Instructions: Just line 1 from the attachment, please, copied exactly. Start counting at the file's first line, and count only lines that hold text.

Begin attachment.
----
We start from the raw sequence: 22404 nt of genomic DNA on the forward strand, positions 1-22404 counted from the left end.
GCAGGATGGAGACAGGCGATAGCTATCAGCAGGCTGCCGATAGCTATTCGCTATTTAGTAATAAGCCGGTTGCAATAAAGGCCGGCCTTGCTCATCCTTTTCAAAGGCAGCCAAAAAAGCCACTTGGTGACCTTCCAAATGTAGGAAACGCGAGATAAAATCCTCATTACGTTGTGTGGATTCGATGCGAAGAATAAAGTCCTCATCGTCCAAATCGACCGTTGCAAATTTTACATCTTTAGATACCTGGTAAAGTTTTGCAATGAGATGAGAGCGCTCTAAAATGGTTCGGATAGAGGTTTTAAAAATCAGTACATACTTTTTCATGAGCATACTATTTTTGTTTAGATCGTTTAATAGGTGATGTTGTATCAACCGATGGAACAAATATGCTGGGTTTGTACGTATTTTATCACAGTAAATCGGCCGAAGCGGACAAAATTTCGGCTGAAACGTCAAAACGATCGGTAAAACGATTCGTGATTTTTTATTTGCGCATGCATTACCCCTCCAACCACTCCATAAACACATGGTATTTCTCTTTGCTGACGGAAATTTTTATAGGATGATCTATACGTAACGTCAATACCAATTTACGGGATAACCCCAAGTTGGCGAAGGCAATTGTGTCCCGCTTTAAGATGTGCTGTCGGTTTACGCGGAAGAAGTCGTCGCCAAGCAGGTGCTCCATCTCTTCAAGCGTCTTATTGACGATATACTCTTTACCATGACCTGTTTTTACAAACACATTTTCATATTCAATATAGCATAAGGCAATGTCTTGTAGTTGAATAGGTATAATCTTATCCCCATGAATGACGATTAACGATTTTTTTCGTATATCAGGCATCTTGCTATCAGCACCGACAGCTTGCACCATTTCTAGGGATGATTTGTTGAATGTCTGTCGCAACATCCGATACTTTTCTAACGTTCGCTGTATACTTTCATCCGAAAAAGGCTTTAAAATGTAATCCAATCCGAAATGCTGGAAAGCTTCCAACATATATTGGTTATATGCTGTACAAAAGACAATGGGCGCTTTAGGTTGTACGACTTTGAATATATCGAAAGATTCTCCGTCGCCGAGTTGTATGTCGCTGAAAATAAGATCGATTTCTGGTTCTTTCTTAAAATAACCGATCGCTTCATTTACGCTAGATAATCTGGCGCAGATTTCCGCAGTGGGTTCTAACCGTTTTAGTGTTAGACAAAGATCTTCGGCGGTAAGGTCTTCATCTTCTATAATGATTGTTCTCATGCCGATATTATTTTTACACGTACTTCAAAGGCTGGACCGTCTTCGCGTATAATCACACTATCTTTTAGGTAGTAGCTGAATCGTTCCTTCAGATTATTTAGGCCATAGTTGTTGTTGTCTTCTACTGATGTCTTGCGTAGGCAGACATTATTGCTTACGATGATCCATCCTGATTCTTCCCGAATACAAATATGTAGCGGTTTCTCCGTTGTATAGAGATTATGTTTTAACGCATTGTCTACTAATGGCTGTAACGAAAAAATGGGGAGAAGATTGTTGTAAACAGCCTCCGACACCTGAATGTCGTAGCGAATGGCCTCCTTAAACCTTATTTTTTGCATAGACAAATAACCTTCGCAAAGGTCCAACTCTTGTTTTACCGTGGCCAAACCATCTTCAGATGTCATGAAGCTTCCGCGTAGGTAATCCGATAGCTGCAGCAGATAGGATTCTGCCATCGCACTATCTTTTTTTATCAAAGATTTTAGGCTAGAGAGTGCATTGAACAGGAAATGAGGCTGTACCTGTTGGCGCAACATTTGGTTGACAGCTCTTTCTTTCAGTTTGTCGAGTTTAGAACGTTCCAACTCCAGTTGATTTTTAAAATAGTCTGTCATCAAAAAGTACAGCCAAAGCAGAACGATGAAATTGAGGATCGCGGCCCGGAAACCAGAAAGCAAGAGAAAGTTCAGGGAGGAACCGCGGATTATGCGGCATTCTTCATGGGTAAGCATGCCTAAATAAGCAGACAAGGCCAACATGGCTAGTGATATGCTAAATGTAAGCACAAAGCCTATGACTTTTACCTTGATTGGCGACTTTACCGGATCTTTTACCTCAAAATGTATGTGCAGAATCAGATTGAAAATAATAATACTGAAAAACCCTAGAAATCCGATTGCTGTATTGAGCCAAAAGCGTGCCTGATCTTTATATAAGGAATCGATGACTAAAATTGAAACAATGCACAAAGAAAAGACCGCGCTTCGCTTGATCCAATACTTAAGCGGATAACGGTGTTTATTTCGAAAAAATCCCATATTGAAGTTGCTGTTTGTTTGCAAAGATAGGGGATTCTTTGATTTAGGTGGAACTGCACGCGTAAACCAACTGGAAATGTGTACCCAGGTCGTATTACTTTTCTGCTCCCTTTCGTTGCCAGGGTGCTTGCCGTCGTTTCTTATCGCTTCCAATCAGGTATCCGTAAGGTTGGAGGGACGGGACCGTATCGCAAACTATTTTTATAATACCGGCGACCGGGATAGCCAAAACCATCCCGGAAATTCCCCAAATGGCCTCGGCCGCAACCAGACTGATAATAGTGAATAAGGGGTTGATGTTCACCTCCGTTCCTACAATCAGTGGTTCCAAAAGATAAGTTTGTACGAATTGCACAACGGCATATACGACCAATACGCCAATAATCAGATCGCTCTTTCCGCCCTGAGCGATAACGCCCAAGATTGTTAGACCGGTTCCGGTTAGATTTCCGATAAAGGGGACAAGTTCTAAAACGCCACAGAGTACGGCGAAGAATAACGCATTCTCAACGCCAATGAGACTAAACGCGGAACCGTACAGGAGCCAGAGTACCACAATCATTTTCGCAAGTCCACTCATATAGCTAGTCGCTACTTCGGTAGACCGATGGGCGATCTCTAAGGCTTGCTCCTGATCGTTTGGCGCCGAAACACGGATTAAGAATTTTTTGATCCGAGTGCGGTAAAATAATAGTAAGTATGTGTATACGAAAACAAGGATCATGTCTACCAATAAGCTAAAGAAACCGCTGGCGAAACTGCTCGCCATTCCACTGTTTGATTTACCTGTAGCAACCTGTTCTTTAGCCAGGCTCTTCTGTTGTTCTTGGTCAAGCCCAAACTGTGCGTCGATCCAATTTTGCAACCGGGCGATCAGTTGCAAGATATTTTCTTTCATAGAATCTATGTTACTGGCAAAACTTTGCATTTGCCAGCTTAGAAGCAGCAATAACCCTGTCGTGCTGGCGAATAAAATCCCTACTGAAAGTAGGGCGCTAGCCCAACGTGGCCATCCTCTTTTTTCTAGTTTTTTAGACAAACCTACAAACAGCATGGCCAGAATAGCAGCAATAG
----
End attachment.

We start from the raw sequence: 22404 nt of genomic DNA on the forward strand, positions 1-22404 counted from the left end.